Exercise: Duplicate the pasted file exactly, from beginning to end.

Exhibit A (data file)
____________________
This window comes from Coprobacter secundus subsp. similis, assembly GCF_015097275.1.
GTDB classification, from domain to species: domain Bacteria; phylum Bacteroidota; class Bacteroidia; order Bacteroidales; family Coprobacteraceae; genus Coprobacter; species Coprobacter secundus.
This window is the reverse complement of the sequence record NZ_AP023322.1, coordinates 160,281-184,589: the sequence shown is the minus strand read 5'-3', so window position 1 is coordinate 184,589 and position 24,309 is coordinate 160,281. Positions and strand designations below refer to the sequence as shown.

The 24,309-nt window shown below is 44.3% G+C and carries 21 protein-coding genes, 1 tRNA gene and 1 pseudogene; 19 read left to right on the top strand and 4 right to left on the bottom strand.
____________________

This window comes from Coprobacter secundus subsp. similis, assembly GCF_015097275.1.
GTDB classification, from domain to species: domain Bacteria; phylum Bacteroidota; class Bacteroidia; order Bacteroidales; family Coprobacteraceae; genus Coprobacter; species Coprobacter secundus.
This window is the reverse complement of the sequence record NZ_AP023322.1, coordinates 160,281-184,589: the sequence shown is the minus strand read 5'-3', so window position 1 is coordinate 184,589 and position 24,309 is coordinate 160,281. Positions and strand designations below refer to the sequence as shown.

The 24,309-nt window shown below is 44.3% G+C and carries 21 protein-coding genes, 1 tRNA gene and 1 pseudogene; 19 read left to right on the top strand and 4 right to left on the bottom strand.